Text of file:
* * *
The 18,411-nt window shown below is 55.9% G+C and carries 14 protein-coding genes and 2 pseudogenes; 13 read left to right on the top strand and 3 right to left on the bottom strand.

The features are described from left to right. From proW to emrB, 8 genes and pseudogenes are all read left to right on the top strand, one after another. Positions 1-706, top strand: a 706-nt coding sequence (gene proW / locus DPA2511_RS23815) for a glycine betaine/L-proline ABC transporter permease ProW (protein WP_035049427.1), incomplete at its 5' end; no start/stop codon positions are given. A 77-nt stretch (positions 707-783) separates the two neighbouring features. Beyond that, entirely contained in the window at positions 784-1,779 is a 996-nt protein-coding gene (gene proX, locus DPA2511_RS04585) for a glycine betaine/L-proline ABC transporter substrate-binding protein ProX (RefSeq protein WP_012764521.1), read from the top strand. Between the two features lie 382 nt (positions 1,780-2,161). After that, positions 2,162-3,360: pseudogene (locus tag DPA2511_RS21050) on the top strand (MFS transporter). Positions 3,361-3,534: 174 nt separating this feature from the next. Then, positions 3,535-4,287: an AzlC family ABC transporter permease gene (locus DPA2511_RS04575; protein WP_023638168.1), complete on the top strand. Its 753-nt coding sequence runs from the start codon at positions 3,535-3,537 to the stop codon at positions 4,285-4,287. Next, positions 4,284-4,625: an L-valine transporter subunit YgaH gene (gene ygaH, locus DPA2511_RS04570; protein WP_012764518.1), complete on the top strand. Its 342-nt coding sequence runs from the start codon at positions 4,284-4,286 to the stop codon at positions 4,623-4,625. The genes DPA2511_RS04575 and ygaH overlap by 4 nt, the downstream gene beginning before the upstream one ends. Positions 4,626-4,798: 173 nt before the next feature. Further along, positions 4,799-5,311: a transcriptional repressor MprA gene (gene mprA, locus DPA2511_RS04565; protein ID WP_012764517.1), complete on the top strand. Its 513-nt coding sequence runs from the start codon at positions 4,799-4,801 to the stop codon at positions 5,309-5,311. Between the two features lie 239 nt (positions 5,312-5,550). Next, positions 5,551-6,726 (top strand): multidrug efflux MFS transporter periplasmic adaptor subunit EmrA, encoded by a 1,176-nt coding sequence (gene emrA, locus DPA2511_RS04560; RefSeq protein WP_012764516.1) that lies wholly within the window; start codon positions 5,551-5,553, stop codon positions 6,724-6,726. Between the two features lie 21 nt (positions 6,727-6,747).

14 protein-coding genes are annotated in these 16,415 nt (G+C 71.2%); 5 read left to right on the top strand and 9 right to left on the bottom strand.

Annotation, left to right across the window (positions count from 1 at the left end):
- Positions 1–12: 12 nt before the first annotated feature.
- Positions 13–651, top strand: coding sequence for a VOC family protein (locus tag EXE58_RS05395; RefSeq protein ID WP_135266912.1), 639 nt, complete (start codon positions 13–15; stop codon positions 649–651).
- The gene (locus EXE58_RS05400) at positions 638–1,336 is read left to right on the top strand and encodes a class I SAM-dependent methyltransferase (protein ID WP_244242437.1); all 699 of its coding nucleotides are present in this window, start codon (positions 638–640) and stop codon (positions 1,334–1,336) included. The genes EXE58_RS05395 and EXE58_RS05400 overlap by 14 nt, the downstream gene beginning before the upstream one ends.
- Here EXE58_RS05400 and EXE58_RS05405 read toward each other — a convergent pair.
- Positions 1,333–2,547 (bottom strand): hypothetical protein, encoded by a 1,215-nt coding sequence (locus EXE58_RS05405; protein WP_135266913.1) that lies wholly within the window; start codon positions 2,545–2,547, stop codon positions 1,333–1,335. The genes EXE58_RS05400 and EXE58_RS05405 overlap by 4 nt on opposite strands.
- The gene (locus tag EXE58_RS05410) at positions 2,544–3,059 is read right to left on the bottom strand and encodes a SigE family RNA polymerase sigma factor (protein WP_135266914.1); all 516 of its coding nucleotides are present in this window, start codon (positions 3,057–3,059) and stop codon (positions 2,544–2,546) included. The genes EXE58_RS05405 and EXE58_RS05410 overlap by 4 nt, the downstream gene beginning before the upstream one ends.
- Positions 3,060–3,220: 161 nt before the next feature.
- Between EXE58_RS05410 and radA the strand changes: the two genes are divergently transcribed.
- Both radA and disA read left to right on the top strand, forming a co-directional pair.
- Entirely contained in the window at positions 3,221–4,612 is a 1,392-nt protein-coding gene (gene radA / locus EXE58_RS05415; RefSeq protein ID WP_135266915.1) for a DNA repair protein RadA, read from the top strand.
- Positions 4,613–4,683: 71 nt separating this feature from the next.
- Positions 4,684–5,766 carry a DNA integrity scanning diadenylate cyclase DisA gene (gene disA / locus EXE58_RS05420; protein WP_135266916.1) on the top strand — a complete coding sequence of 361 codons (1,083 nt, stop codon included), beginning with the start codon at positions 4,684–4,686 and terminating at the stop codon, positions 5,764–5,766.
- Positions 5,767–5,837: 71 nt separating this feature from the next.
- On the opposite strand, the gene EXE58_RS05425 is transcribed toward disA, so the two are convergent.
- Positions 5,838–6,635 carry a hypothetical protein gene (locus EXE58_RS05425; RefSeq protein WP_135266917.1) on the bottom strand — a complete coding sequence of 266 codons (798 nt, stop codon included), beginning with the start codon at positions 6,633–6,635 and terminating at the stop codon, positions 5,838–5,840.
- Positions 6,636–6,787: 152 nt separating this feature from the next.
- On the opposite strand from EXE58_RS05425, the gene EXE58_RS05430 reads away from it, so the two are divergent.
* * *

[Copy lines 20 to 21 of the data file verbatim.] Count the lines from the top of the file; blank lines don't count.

- Positions 6,636–6,787: 152 nt separating this feature from the next.
- On the opposite strand from EXE58_RS05425, the gene EXE58_RS05430 reads away from it, so the two are divergent.